Journal of Consciousness Studies 18 (9-10):94-109 (2011)

Authors
Kevin Reuter
University of Zürich
Abstract
It is often held that it is conceptually impossible to distinguish between a pain and a pain experience. In this article I present an argument which concludes that people make this distinction. I have done a web-based statistical analysis which is at the core of this argument. It shows that the intensity of pain has a decisive effect on whether people say that they 'feel a pain'(lower intensities) or 'have a pain' (greater intensities). This 'intensity effect'can be best explained by people's varying confidence about their pain, and indicates that 'feeling pain' can be identified as introspective report and 'having pain' as an objective statement — analogous to the traditional sense modalities. However, if people have the ability to make both introspective and objective statements about pain, then it seems indeed the case that they distinguish the appearance from the reality of pain.
Keywords Pain  Appearance-reality distinction  Appearance  Introspection  experimental philosophy
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References found in this work BETA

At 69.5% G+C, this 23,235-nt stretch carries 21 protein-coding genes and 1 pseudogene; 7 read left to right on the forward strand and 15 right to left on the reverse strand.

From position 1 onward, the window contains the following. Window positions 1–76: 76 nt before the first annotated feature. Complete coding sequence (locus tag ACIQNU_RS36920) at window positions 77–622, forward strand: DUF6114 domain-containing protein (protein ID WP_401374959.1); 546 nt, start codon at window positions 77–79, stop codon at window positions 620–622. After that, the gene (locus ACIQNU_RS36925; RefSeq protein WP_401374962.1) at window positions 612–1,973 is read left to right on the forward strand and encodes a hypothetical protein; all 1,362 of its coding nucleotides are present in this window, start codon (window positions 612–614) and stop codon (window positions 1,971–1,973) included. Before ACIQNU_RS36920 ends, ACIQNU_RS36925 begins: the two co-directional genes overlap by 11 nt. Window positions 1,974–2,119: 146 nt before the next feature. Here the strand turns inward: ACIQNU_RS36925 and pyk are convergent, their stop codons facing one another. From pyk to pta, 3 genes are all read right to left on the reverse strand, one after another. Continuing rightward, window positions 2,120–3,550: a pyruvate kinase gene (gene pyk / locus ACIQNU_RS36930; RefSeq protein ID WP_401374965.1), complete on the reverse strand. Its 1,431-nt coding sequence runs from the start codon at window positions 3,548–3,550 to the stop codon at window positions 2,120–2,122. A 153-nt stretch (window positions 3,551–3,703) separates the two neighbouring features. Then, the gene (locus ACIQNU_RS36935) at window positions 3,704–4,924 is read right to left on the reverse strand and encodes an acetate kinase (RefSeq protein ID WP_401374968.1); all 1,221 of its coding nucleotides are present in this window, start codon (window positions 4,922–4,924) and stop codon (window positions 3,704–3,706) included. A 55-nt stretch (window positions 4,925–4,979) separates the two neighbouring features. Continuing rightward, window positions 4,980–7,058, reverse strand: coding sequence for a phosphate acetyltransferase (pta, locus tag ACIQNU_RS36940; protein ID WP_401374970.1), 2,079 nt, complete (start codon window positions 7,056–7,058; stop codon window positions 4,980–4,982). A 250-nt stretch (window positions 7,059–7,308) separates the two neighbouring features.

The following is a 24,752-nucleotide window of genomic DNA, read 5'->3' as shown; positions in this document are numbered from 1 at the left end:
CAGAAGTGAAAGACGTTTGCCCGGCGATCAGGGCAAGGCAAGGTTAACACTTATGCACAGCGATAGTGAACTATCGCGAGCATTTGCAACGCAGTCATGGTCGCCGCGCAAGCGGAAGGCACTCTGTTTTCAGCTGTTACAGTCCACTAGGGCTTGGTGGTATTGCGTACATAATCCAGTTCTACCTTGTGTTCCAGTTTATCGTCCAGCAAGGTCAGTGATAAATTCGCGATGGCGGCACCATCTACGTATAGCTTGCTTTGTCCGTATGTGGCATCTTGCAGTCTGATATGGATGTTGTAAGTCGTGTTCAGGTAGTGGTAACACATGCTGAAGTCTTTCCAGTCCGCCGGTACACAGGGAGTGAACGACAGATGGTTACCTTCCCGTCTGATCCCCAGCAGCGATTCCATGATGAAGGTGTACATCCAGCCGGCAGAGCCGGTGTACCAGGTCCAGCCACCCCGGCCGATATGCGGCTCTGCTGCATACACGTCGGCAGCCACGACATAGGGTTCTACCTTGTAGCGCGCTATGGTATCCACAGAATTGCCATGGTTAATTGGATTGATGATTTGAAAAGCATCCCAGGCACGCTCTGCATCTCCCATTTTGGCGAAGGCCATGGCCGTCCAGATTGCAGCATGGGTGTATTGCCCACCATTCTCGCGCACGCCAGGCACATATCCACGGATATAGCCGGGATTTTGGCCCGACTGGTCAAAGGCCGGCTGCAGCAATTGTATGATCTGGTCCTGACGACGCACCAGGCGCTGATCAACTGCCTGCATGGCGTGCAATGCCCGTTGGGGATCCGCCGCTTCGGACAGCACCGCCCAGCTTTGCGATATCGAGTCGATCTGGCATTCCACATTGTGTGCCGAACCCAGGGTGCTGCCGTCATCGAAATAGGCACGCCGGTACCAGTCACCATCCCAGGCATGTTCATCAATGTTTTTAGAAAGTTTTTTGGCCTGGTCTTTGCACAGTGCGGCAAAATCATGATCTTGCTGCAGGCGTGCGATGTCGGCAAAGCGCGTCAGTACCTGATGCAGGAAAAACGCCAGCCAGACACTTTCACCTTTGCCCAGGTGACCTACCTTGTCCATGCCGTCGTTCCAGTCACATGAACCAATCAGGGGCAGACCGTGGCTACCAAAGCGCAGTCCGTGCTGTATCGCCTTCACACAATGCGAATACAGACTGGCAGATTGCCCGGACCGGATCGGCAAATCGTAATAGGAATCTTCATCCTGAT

Brainstorms.Daniel C. Dennett - 1978 - MIT Press.
The Character of Mind.Colin McGinn - 1982 - Oxford University Press.
The Location of Pains.David Bain - 2007 - Philosophical Papers 36 (2):171-205.
Ow! The Paradox of Pain.Christopher S. Hill - 2005 - In Murat Aydede (ed.), Pain: New Essays on its Nature and the Methodology of its Study. Cambridge Ma: Bradford Book/Mit Press.
The Epistemology of Pain.Fred Dretske - 2005 - In Murat Aydede (ed.), Pain: New Essays on its Nature and the Methodology of its Study. Cambridge Ma: Bradford Book/Mit Press. pp. 3-20.

View all 9 references / Add more references

Citations of this work BETA

Intuition Fail: Philosophical Activity and the Limits of Expertise.Wesley Buckwalter - 2016 - Philosophy and Phenomenological Research 92 (2):378-410.
Unfelt pain.Kevin Reuter & Justin Sytsma - 2020 - Synthese 197 (4):1777-1801.

View all 22 citations / Add more citations

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